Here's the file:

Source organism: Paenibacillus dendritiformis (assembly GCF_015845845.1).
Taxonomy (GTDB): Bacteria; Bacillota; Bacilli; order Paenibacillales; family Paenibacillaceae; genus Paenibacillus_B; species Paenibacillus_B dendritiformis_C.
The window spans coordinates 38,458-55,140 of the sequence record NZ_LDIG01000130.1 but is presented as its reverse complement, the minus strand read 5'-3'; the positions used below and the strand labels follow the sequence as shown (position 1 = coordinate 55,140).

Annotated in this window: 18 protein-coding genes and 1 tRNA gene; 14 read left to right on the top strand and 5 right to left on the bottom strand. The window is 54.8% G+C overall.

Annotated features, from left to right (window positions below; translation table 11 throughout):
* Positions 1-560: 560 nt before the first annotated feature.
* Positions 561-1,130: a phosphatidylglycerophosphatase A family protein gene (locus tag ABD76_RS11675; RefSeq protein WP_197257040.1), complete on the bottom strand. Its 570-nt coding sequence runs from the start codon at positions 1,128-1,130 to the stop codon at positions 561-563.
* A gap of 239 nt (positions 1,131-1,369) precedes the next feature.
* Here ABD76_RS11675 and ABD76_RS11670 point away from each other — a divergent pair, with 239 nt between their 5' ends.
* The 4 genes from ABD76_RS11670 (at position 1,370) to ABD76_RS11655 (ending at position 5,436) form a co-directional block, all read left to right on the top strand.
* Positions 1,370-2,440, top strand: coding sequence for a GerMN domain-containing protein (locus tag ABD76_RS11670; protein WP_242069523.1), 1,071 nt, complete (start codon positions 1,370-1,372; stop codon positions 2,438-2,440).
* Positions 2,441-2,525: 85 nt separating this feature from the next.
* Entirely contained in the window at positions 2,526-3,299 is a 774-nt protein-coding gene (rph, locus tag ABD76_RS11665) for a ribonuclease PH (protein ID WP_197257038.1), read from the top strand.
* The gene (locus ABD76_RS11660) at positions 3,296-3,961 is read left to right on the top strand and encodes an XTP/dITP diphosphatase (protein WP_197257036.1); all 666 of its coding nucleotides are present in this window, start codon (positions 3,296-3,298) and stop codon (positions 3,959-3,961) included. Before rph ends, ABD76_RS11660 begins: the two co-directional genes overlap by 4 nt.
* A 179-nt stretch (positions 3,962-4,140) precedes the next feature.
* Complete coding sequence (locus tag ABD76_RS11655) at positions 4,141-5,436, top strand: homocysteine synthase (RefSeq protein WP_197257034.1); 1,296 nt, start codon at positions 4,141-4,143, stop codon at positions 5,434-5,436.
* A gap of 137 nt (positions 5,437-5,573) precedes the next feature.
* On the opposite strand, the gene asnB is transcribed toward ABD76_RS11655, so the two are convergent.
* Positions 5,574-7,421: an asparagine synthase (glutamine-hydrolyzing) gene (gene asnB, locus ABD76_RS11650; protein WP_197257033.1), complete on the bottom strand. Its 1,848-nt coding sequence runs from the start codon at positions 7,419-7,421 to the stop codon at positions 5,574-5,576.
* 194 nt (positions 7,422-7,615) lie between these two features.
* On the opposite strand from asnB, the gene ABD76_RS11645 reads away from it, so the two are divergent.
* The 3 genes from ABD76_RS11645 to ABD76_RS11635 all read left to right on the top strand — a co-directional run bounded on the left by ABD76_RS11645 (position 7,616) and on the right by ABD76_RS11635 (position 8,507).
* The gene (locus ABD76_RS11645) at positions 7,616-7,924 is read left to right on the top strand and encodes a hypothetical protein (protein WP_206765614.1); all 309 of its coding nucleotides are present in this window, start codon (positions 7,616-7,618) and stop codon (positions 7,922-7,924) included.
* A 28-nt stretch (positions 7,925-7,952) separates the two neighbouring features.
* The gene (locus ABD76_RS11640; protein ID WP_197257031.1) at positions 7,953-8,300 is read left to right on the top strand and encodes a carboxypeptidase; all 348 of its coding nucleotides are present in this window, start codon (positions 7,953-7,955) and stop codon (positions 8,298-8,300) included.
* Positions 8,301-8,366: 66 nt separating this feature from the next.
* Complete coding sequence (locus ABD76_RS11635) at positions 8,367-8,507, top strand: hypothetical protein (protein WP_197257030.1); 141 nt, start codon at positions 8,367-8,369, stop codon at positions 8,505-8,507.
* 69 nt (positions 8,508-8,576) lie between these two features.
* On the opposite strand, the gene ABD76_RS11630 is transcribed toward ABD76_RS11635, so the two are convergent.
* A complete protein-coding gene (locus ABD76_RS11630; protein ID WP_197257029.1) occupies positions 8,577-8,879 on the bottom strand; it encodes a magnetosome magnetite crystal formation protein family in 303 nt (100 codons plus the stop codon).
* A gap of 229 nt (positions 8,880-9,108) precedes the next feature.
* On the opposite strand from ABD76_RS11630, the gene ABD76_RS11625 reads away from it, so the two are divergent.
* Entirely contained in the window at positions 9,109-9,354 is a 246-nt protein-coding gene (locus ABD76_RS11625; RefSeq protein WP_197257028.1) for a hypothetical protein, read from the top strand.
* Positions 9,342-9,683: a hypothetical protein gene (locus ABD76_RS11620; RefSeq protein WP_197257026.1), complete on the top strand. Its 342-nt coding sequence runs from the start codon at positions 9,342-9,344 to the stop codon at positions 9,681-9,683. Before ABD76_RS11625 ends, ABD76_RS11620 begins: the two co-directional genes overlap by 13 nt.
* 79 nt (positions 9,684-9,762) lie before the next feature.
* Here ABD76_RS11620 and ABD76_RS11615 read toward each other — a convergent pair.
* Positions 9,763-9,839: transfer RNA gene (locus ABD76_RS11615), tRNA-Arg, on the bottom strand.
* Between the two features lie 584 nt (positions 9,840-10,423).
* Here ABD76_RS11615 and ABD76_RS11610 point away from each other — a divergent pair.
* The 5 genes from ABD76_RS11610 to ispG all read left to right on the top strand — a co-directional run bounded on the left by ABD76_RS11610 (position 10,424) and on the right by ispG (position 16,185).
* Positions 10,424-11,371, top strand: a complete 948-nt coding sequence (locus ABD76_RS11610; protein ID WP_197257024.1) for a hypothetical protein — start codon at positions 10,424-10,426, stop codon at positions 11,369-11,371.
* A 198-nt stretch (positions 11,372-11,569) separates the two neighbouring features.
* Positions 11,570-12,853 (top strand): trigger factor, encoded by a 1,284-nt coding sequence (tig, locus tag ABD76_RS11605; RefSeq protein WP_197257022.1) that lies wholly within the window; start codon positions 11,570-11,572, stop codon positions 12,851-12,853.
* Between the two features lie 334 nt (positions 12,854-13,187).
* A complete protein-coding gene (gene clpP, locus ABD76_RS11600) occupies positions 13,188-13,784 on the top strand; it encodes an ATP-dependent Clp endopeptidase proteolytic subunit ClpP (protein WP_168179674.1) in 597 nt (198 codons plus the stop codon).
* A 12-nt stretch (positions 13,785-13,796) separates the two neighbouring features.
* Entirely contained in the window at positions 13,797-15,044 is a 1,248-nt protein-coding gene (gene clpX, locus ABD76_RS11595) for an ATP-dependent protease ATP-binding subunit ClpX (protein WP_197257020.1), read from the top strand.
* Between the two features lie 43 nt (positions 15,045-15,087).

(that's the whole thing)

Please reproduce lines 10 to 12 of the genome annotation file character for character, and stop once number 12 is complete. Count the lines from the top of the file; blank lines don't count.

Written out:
* The 4 genes from ABD76_RS11670 (at position 1,370) to ABD76_RS11655 (ending at position 5,436) form a co-directional block, all read left to right on the top strand.
* Positions 1,370-2,440, top strand: coding sequence for a GerMN domain-containing protein (locus tag ABD76_RS11670; protein WP_242069523.1), 1,071 nt, complete (start codon positions 1,370-1,372; stop codon positions 2,438-2,440).
* Positions 2,441-2,525: 85 nt separating this feature from the next.